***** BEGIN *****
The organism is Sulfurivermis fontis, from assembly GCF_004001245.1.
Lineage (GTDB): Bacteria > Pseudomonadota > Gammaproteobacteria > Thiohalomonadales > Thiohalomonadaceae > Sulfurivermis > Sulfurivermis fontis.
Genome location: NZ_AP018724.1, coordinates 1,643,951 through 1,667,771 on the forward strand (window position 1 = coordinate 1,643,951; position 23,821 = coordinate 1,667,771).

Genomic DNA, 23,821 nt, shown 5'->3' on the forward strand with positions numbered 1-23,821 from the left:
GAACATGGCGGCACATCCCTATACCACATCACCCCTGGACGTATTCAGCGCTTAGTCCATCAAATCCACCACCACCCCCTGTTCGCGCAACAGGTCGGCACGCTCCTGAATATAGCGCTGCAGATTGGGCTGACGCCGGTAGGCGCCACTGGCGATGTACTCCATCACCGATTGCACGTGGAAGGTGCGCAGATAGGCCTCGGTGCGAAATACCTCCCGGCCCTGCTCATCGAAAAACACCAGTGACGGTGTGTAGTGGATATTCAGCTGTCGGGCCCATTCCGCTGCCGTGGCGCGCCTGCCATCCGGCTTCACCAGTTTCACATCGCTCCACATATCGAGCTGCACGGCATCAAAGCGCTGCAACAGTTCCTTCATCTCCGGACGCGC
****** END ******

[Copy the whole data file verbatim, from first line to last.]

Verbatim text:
The organism is Sulfurivermis fontis, from assembly GCF_004001245.1.
Lineage (GTDB): Bacteria > Pseudomonadota > Gammaproteobacteria > Thiohalomonadales > Thiohalomonadaceae > Sulfurivermis > Sulfurivermis fontis.
Genome location: NZ_AP018724.1, coordinates 1,643,951 through 1,667,771 on the forward strand (window position 1 = coordinate 1,643,951; position 23,821 = coordinate 1,667,771).

Genomic DNA, 23,821 nt, shown 5'->3' on the forward strand with positions numbered 1-23,821 from the left:
GAACATGGCGGCACATCCCTATACCACATCACCCCTGGACGTATTCAGCGCTTAGTCCATCAAATCCACCACCACCCCCTGTTCGCGCAACAGGTCGGCACGCTCCTGAATATAGCGCTGCAGATTGGGCTGACGCCGGTAGGCGCCACTGGCGATGTACTCCATCACCGATTGCACGTGGAAGGTGCGCAGATAGGCCTCGGTGCGAAATACCTCCCGGCCCTGCTCATCGAAAAACACCAGTGACGGTGTGTAGTGGATATTCAGCTGTCGGGCCCATTCCGCTGCCGTGGCGCGCCTGCCATCCGGCTTCACCAGTTTCACATCGCTCCACATATCGAGCTGCACGGCATCAAAGCGCTGCAACAGTTCCTTCATCTCCGGACGCGC